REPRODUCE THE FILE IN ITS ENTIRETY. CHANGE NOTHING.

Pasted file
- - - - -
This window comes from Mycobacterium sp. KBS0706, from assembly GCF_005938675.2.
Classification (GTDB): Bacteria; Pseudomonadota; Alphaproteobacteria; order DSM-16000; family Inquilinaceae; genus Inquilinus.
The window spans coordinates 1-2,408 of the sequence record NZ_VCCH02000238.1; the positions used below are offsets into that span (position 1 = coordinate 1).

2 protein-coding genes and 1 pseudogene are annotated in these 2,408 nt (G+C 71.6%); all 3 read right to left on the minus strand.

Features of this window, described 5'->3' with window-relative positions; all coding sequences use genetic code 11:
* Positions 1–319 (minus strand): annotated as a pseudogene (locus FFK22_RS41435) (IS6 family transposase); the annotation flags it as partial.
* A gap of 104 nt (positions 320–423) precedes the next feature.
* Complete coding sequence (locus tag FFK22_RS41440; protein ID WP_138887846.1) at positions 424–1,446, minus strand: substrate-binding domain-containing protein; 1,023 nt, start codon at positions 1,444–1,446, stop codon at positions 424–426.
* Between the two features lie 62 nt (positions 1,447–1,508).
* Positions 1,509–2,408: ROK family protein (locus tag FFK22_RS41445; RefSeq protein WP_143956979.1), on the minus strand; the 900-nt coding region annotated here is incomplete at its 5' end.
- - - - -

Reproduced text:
This window comes from Mycobacterium sp. KBS0706, from assembly GCF_005938675.2.
Classification (GTDB): Bacteria; Pseudomonadota; Alphaproteobacteria; order DSM-16000; family Inquilinaceae; genus Inquilinus.
The window spans coordinates 1-2,408 of the sequence record NZ_VCCH02000238.1; the positions used below are offsets into that span (position 1 = coordinate 1).

2 protein-coding genes and 1 pseudogene are annotated in these 2,408 nt (G+C 71.6%); all 3 read right to left on the minus strand.

Features of this window, described 5'->3' with window-relative positions; all coding sequences use genetic code 11:
* Positions 1–319 (minus strand): annotated as a pseudogene (locus FFK22_RS41435) (IS6 family transposase); the annotation flags it as partial.
* A gap of 104 nt (positions 320–423) precedes the next feature.
* Complete coding sequence (locus tag FFK22_RS41440; protein ID WP_138887846.1) at positions 424–1,446, minus strand: substrate-binding domain-containing protein; 1,023 nt, start codon at positions 1,444–1,446, stop codon at positions 424–426.
* Between the two features lie 62 nt (positions 1,447–1,508).
* Positions 1,509–2,408: ROK family protein (locus tag FFK22_RS41445; RefSeq protein WP_143956979.1), on the minus strand; the 900-nt coding region annotated here is incomplete at its 5' end.